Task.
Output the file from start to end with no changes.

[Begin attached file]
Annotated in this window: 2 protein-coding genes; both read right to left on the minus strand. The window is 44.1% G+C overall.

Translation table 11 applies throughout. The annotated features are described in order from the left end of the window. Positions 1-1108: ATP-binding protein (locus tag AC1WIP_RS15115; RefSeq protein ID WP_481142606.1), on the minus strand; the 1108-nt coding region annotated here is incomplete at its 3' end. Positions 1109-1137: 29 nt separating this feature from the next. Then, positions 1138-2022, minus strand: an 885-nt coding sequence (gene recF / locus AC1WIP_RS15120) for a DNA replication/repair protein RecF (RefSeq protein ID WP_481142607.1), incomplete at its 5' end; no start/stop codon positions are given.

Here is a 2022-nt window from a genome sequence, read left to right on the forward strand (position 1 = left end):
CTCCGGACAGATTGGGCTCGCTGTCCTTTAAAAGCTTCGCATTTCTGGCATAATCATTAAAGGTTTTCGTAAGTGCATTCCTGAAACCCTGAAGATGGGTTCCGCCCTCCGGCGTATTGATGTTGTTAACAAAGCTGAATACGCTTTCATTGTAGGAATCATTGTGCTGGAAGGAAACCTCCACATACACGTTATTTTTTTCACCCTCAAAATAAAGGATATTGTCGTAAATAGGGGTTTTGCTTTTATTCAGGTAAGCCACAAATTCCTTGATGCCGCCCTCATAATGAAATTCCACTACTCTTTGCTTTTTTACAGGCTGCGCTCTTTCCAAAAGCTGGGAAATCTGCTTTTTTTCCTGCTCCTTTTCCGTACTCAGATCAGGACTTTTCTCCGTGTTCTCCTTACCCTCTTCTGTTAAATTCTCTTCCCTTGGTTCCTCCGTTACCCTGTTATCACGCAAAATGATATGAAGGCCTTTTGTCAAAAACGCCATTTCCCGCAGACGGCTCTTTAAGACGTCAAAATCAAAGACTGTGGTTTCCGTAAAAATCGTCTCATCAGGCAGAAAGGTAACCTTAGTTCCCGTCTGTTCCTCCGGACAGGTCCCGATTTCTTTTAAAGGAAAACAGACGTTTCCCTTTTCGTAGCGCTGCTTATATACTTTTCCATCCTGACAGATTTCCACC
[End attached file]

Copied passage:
Annotated in this window: 2 protein-coding genes; both read right to left on the minus strand. The window is 44.1% G+C overall.

Translation table 11 applies throughout. The annotated features are described in order from the left end of the window. Positions 1-1108: ATP-binding protein (locus tag AC1WIP_RS15115; RefSeq protein ID WP_481142606.1), on the minus strand; the 1108-nt coding region annotated here is incomplete at its 3' end. Positions 1109-1137: 29 nt separating this feature from the next. Then, positions 1138-2022, minus strand: an 885-nt coding sequence (gene recF / locus AC1WIP_RS15120) for a DNA replication/repair protein RecF (RefSeq protein ID WP_481142607.1), incomplete at its 5' end; no start/stop codon positions are given.

Here is a 2022-nt window from a genome sequence, read left to right on the forward strand (position 1 = left end):
CTCCGGACAGATTGGGCTCGCTGTCCTTTAAAAGCTTCGCATTTCTGGCATAATCATTAAAGGTTTTCGTAAGTGCATTCCTGAAACCCTGAAGATGGGTTCCGCCCTCCGGCGTATTGATGTTGTTAACAAAGCTGAATACGCTTTCATTGTAGGAATCATTGTGCTGGAAGGAAACCTCCACATACACGTTATTTTTTTCACCCTCAAAATAAAGGATATTGTCGTAAATAGGGGTTTTGCTTTTATTCAGGTAAGCCACAAATTCCTTGATGCCGCCCTCATAATGAAATTCCACTACTCTTTGCTTTTTTACAGGCTGCGCTCTTTCCAAAAGCTGGGAAATCTGCTTTTTTTCCTGCTCCTTTTCCGTACTCAGATCAGGACTTTTCTCCGTGTTCTCCTTACCCTCTTCTGTTAAATTCTCTTCCCTTGGTTCCTCCGTTACCCTGTTATCACGCAAAATGATATGAAGGCCTTTTGTCAAAAACGCCATTTCCCGCAGACGGCTCTTTAAGACGTCAAAATCAAAGACTGTGGTTTCCGTAAAAATCGTCTCATCAGGCAGAAAGGTAACCTTAGTTCCCGTCTGTTCCTCCGGACAGGTCCCGATTTCTTTTAAAGGAAAACAGACGTTTCCCTTTTCGTAGCGCTGCTTATATACTTTTCCATCCTGACAGATTTCCACC